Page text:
So a bunch of us techs were talking the other day about running satellite lines over 1,000 feet. One of the guys said, “well the problem there is slope compensation.” Slope compensation, quite honestly, sounds like one of those made up terms that a mechanic will throw at you when he wants more money. (“Yeah, I think the problem is your Johnson rod isn’t frammatized properly.”) But I assure you dear reader that slope compensation is a real thing and while it probably wasn’t the root of the problem with that long cable run, slope compensation is definitely something you need to be aware of.
Let’s start with the basics. As electricity travels down a wire, it loses strength. This is why you can’t have a 600-foot cable run. The signal gets weaker and weaker as it travels, and it will do so in a predictable way. There are even web sites that will estimate how much loss there will be in a generic cable over a given distance.
However, signals at higher frequencies will lose strength more quickly than ones at lower frequencies as the distances increase. Here’s an example: a signal traveling at 400MHz (like VHF television) will be about three times stronger than the same signal traveling at 2000MHz (like satellite TV) after only 100 feet. That’s a problem.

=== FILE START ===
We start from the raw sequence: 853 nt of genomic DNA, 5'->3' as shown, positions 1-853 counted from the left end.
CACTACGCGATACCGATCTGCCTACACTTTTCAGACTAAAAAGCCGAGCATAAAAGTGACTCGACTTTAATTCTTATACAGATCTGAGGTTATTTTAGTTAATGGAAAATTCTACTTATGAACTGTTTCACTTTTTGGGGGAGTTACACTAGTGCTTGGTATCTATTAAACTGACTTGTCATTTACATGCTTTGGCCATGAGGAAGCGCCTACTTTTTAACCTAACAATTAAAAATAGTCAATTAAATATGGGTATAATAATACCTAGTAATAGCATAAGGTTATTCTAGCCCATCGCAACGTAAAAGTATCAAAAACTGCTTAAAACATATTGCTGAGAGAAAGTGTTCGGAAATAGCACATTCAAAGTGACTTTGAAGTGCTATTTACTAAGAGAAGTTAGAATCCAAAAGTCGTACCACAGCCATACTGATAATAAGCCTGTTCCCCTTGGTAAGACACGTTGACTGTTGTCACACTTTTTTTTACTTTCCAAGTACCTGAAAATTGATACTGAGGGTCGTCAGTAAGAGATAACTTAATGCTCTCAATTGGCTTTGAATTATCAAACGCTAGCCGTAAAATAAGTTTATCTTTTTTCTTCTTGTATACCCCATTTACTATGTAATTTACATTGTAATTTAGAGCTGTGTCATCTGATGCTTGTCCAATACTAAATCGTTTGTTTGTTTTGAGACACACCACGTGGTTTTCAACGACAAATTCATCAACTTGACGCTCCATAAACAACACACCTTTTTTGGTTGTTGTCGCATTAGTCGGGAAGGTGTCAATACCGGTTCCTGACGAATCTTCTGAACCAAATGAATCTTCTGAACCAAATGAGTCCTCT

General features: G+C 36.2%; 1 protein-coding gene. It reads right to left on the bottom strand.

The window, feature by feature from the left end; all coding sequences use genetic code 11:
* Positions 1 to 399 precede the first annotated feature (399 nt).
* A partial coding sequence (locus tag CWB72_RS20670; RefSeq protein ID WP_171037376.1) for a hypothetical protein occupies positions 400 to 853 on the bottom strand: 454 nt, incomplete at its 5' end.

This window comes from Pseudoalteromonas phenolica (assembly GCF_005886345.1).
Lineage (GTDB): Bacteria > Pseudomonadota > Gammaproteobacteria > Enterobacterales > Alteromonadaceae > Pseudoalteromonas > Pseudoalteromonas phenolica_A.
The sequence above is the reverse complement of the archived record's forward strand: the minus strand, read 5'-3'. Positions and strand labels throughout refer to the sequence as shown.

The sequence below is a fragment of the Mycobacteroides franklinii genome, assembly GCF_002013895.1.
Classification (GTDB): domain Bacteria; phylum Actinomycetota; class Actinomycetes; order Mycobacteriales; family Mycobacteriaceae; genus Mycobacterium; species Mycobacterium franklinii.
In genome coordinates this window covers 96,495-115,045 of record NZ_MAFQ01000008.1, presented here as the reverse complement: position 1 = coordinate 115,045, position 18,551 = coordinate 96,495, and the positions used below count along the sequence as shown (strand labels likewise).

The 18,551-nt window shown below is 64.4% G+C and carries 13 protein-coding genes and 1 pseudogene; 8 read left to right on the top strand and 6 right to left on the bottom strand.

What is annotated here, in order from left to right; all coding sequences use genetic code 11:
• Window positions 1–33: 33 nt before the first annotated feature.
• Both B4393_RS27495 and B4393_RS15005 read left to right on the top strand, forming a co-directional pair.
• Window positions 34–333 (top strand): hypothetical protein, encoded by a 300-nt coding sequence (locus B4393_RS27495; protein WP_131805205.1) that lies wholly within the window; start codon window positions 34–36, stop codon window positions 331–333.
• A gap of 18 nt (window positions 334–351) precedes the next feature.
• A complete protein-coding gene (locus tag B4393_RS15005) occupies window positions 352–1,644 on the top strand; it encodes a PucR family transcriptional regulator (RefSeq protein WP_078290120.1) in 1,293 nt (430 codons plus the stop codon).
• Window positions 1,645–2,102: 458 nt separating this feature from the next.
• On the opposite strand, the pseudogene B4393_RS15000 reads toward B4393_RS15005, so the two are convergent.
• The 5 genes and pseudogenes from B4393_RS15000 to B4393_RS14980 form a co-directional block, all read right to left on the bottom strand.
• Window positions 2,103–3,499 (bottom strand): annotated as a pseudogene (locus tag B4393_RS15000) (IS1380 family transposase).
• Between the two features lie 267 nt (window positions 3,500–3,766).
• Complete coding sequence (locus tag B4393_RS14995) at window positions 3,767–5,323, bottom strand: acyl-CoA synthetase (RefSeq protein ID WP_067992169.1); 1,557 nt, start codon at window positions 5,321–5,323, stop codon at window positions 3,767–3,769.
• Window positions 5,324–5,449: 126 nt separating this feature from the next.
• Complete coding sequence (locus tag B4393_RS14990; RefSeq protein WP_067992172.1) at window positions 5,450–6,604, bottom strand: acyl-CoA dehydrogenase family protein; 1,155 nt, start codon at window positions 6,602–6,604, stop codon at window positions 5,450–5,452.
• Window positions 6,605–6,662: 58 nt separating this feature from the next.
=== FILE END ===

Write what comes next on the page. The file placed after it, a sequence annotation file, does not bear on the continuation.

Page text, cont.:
In order to help signals go further, amplifiers are put in line. An amplifier isn’t a perfect thing, though, and as they say “there ain’t no such thing as a free lunch.” Amplifiers add noise to a signal and so you want to use them as sparingly as possible. There’s also such a thing as amplifying too much. It’s called “overdriving” and if you increase the signal strength too much you will burn out the tuners that receive that signal.
So what do you do if you need 20dB of amplification to make sure that the satellite signal gets from here to there? Putting that much power into the line could mean that you’re overdriving some of those lower frequencies. What’s the answer?
Slope compensation means that you amplify the high frequencies more than the low ones. In other words, as the amount of signal decreases (in other words, it slopes down if you plot it on a graph) you compensate by amplifying more. You might only put 5dB of amplification down at 400MHz but you put 20dB of amplification up at 2000MHz where it’s needed. When the signal gets to where it needs to be, it’s all at the same level again.
So, dear readers, slope compensation turns out to be a good thing. A slope-compensated amplifier is more flexible than one that isn’t, and it is part of making sure that you’re powering things properly and not burning anything out.
The Johnson rod, on the other hand… I’d have that looked into.